Anonabox seemed to be popular because it makes using Tor easier. Tor enables you to cloak details about your web requests. Requests are routed through the Tor network rather than straight out from your ISP. The Tor network is a series of nodes around the internet that bounce requests between them. The idea is that you’re making it harder for people at the remote end to trace back to you, and you’re also disrupting people who may be monitoring your traffic (ISP, government, local Wi Fi snoop).

I think the main demand for this box (in the campaign) has come from people who are aghast at the Snowden revelations and want to stymie mass surveillance of the internet by governments. But I think that’s flawed – in that I don’t think the Anonabox is the panacea it seems.

The accusations against the five eyes governments involve mass surveillance of the internet with the (begrudging?) cooperation of telcos and internet companies who provide these services. Using Anonabox or Tor only scrambles your network traversal. They still have access to your information either straight from the pipe or from the company itself. Furthermore, using a normal browser with Anonabox still means you’re subject to the same advertising based tracking and so you’ve defeated nothing. (To be fair they recommended using the Tor Browser Bundle in conjunction with Anonabox).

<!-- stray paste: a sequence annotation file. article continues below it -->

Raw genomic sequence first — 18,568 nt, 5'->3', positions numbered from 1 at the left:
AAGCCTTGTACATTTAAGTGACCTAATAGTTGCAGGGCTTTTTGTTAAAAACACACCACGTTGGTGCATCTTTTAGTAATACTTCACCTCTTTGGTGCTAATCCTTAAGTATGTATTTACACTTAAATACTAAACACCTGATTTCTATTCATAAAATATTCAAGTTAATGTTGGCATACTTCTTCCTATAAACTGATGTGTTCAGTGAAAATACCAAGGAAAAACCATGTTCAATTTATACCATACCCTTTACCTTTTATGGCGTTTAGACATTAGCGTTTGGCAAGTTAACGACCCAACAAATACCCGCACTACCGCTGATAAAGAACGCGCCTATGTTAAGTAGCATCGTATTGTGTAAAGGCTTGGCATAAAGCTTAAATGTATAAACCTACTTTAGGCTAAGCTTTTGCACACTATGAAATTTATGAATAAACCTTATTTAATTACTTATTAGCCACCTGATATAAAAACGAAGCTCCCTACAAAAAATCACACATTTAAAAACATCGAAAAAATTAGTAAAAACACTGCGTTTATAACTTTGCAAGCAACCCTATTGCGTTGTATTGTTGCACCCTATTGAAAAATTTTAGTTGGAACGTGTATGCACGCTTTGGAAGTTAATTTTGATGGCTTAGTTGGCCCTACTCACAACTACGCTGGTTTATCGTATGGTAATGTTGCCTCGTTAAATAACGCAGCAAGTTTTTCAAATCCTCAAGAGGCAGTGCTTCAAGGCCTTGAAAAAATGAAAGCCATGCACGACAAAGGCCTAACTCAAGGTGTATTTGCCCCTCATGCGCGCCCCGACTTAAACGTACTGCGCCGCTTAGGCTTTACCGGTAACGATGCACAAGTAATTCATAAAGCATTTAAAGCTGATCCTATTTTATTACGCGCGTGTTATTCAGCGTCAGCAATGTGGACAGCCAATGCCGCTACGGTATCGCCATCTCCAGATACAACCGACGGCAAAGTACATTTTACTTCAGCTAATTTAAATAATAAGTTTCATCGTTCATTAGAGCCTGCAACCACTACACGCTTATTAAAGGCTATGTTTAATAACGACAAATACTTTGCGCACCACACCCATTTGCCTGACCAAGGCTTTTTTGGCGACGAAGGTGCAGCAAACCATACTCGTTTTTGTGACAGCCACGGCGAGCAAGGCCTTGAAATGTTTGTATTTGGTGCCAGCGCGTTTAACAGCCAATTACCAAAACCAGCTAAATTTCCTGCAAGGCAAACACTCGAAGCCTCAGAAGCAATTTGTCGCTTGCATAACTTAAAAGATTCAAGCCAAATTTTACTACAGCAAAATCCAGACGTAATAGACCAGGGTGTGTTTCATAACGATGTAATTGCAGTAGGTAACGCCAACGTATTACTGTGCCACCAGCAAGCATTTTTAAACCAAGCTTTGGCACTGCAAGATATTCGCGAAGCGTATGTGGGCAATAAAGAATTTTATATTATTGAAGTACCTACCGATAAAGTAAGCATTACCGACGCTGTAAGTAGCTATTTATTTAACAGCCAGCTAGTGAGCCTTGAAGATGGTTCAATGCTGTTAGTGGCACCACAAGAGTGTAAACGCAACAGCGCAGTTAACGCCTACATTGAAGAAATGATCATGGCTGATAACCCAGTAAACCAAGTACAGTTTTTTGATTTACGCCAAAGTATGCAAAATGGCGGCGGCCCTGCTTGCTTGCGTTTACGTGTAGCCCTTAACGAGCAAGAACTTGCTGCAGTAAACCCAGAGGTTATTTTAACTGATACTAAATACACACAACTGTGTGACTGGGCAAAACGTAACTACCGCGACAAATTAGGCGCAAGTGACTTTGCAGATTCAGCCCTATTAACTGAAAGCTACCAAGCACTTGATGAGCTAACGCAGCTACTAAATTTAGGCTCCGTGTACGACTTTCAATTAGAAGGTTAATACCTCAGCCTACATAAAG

Whistleblowers and people who face persecution in their country (for sexual orientation, political or other reasons) are pretty serious about security, privacy and anonymity. In order to keep themselves safe they have probably already researched effective ways to keep their identities hidden. While Anonabox is trying to make this easier, without the proper education of users there is still a risk that they make mistakes that reveal their identity or personal information.

I don’t think there’s a single easy solution to trying achieve anonymity, maintain full privacy and security online. Anonabox looks like a step in the right direction but seems to be at risk of giving people a false sense of security that they are totally anonymous and private on the internet.

Oct 17

Driverless cars